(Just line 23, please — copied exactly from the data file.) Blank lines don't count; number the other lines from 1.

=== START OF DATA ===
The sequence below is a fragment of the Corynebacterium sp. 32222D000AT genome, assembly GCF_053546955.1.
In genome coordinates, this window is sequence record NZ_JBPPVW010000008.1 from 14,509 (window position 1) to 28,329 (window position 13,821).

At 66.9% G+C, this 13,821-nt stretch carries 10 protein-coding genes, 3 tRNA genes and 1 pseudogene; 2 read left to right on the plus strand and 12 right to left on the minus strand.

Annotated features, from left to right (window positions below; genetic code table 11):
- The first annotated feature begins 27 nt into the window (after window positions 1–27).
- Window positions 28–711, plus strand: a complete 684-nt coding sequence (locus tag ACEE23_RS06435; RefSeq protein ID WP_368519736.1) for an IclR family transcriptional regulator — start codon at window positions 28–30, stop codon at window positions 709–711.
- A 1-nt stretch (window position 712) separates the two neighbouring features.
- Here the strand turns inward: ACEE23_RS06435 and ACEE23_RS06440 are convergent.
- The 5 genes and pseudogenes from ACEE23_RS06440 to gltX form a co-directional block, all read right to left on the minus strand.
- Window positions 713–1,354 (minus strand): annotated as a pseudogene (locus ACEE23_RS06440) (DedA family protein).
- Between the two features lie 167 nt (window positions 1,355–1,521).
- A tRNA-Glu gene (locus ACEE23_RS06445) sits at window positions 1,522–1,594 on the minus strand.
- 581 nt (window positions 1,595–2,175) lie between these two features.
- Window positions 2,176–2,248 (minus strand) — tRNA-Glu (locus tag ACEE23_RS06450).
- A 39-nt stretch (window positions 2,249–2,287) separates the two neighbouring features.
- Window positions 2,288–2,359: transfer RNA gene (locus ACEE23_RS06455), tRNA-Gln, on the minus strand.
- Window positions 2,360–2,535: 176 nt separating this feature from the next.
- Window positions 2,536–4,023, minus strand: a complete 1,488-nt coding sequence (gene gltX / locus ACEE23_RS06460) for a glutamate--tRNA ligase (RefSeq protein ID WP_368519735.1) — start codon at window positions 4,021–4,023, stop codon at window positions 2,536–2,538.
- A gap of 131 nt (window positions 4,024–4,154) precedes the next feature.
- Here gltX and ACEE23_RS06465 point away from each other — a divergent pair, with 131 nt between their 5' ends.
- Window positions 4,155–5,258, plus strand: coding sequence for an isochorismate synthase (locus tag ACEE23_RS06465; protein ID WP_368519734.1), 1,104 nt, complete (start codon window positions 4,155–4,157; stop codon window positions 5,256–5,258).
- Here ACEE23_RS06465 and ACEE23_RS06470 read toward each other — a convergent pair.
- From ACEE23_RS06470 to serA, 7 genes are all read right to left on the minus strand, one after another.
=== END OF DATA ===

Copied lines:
- From ACEE23_RS06470 to serA, 7 genes are all read right to left on the minus strand, one after another.